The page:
c. Patient Flow Coordinator (PFC) will continually round to identify and coordinate use of upcoming bed vacancies and maintain close contact with ED staff to determine status of patients waiting in the ED proper and the ED waiting room.
d. Clinical Shift Leader will make continual rounds to identify patient acuity (amount of care needed) levels to determine appropriate staffing levels.
e. If Bed 8 cannot be made available for a patient - notify ED attending to assist and if unable to clear the room notify Trauma Attending and follow Trauma Divert Policy.
f. A NEDOCS score of greater than 250 for two consecutive periods, notify Vice-President.
g. Inpatients awaiting therapy or testing will be scheduled earlier in the day to facilitate their discharge.
h. ED Overflow must be opened for NEDOC score over 141.
i. ED employees will be encouraged to arrive to work 1-2 hours early and stay the entire shift to help cover overflow.
j. Keep adequate numbers of patient stretchers available in the ED hallway for incoming patients.
k. ED staff will assess patients in waiting room every hour to determine if any patients need a stretcher.
l. Additional staffing planned for increased ED census and boarding of admitted patients.

Observation of the ED on 6/4/19 at 8:30 AM revealed there were no patients waiting for admissions in the waiting room. Further observations revealed the ED had 60 beds and there were 41 patients currently in the ED awaiting an inpatient bed. Continued observation revealed 15 patients were awaiting an Intensive Care Unit bed. Further observation of the computerized bed location system revealed there were no available inpatient beds in the facility.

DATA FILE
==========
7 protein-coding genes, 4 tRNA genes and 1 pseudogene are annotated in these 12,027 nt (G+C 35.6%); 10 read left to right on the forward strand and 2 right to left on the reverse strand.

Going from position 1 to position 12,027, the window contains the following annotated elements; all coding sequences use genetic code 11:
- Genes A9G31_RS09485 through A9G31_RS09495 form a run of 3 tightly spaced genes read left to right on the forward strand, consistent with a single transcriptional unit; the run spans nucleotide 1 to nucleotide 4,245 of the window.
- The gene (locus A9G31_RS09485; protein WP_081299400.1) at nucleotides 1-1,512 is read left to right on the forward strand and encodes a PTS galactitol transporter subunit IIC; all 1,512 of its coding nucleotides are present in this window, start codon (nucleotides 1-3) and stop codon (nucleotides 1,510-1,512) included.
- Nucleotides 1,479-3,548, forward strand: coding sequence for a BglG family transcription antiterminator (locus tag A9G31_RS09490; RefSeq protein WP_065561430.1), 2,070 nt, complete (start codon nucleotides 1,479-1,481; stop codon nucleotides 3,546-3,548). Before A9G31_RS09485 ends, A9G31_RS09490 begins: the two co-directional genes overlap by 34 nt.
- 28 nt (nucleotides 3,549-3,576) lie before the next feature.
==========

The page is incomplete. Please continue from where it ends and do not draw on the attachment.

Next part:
Observation of the ED on 6/5/19 at 10:30 AM revealed there were a total of 68 patients in the ED and 31 of the patients were awaiting an inpatient bed. Continued observation revealed the admitted patients were in beds or stretchers in the ED proper. Further observation revealed 8 ED patients, who had been seen by a Nurse Practitioner, were in the waiting room waiting on results of diagnostic tests to determine their disposition and treatment.

Refer to A-2406 for Failure to Provide An Appropriate Medical Screening Exam.
Based on policy review, medical record review, facility investigation report, and interviews, the facility failed to provide an appropriate Medical Screening Examination (MSE) within the capability of the hospital's emergency department including ancillary services routinely available to the emergency department, to determine whether or not an emergency medical condition existed for 1 patient (#1)out of 38 patients reviewed, who presented to the emergency department with complaints of Shortness of breath for 2 months..

The findings included:

Review of facility policy "Baroness Hospital Emergency Department Scope of Services," last revised date 10/2018, revealed "...The ED [Emergency Department] maintains the staff and resources necessary to evaluate all persons presenting to the ED and provides for or arranges the treatment necessary in an attempt to stabilize patients who are found to have an emergency medical condition... In accordance with applicable laws, regulations, and standards...A Medical Screening Examination...The purpose of the MSE is to determine if the patient has an emergency medical condition. "

Medical record review revealed Patient #1 presented to the Emergency Department (ED) on 4/23/19 at 12:25 PM with a complaint of Shortness of Breath. Further review revealed the patient was triaged by a Registered Nurse at 1:18 PM and given an acuity level of 3 (urgent but stable) and was then sent to the ED waiting room. Continued review revealed the patient was taken to a consultation room at 1:41 PM where he was examined by a Nurse Practitioner (NP) at 1:42 PM.

Medical record review of an Electrocardiogram (EKG) dated 4/23/19 at 1:56 PM revealed "...sinus tach [tachycardia/fast heart rate]...inferior q waves [may indicate an old heart attack]...long QT interval (may indicate a life threatening heart dysrhythmia]...non-specific changes..." Continued review revealed the patient was placed back in the ED waiting room after the EKG was complete.